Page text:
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It’s eight a.m. on a damp and rather dismal autumn day in London and for American jazz singer, DIANNE REEVES – who, the previous night, performed two sets at a sold out Ronnie Scott’s jazz club in the heart of Soho – there’s no time for a well-earned lie-in. Instead, being a real trooper, she answers the call of duty and graciously gives time to SJF’s Charles Waring, who’s interviewing the chanteuse during her three-day residency this week at the UK’s most famous jazz venue.

Reeves’ voice – which has graced over twenty albums in her own name since the early ’80s – has a sleepy huskiness to it and though occasionally during our conversation she audibly stifles a yawn, the singer proves to be warm and loquacious interviewee and, happily for this writer, is seemingly unaffected by her previous night’s exertions. “It went very well,” she says matter-of-factly, reflecting on her opening night at London’s legendary jazz club. “I don’t really do any clubs so it’s really cool because I love the vibe in it. It’s like a little theatre that’s very intimate and the people come to hear the music. The sightlines in are there very good for everybody so it’s great…and I’m not saying this just because I’m here at Ronnie Scott’s. I like the atmosphere of it because it reminds me of the atmosphere that I came up in. I love the closeness of the audience and there’s an intimacy that happens that just can’t happen in great big venues. It’s very unique in and I guess you can feel the history of the club as well…”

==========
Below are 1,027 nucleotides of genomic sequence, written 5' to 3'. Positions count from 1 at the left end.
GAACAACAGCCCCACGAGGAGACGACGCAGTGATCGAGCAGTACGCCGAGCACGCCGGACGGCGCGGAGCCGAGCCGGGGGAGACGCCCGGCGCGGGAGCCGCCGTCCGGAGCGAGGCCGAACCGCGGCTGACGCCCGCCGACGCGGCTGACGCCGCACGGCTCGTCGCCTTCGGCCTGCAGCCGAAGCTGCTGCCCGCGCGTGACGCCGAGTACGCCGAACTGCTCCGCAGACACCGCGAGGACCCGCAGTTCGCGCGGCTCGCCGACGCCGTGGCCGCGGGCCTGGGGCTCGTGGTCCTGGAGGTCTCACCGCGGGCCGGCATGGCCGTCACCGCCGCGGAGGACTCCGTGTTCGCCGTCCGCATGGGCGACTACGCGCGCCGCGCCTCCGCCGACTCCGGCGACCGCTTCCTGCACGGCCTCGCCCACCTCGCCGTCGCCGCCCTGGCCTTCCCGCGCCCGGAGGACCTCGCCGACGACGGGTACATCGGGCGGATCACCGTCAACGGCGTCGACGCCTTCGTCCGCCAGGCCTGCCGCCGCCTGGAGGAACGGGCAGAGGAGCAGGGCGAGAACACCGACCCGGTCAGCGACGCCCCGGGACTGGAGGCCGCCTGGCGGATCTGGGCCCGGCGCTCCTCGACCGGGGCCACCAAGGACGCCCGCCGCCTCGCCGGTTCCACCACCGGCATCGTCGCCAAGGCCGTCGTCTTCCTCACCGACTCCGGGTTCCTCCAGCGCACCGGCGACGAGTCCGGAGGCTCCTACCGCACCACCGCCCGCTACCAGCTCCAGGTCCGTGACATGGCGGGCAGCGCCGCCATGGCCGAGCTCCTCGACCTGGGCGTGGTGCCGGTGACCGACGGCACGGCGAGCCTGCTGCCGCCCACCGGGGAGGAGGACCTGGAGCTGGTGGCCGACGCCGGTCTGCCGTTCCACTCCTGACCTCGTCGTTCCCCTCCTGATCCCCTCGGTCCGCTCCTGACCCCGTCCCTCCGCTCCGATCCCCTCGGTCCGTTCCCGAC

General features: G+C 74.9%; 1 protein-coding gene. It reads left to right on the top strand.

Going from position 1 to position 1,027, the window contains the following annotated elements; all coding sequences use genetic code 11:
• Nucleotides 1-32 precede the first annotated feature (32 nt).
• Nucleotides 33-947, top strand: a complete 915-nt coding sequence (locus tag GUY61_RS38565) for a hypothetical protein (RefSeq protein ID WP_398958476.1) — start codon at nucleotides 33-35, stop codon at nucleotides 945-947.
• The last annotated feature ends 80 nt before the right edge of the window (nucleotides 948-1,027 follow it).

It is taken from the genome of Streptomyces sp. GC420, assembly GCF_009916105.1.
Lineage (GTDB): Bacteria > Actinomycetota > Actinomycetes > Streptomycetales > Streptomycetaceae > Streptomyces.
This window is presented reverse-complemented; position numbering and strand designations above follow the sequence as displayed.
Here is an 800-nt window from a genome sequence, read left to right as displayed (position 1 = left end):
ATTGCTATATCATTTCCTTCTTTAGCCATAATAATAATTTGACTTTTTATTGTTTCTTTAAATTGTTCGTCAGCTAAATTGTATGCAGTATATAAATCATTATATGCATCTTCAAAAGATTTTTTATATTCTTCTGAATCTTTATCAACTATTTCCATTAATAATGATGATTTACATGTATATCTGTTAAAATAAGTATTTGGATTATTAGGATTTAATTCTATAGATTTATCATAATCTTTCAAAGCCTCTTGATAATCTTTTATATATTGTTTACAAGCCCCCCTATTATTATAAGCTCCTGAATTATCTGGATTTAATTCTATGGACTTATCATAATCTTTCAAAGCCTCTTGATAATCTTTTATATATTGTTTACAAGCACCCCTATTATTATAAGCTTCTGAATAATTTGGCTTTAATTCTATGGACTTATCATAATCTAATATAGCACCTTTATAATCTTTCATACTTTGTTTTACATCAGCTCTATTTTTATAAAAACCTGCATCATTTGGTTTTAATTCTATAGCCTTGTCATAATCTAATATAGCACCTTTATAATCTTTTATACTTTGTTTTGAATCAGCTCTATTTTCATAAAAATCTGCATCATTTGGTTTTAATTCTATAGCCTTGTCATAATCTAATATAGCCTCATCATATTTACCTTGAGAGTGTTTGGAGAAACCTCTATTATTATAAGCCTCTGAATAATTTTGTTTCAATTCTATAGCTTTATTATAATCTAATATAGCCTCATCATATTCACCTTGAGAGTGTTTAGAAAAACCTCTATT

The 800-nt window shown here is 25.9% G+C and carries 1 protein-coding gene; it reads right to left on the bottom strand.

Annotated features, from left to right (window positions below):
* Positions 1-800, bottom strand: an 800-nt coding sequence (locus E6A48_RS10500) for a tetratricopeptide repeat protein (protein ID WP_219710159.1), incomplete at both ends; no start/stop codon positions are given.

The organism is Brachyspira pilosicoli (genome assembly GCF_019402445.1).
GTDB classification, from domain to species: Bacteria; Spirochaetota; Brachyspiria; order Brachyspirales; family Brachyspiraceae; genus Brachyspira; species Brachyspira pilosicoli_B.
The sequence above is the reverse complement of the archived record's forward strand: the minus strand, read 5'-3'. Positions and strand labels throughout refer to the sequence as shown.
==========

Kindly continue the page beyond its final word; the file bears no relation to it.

The 58-year-old Detroit-born/Denver-raised singer – who’s worked with bona fide jazz giants such as Wayne Shorter, McCoy Tyner and Stanley Turrentine – is undoubtedly considered one the greatest jazz singers working today. In a fascinating in-depth interview she talks at length about her life and music…


Dianne_BL_frontWhat musicians have you brought over with you for your Ronnie Scott’s gigs?

I have Peter Martin on piano, Reginald Veal on bass, Terreon Gully on drums, and Romero Lombardo on guitar. What I like about them is that they play everything. They’re reminiscent of the musicians that I grew up with because at one time I used to live in Los Angeles where all the jazz musicians would be in the studio and played on all these huge pop records and R&B records and did all of this other stuff, like playing on Brazilian and Cuban records. So I love being able to have musicians that have that kind of facility.

They’re versatile and eclectic, then – rather like you.

I like to just look at it as music because it’s kind of the environment that I grew up in. So it’s just music (laughs). I don’t think in terms of genres. I think in terms of having an array and a broad range of colours to choose from.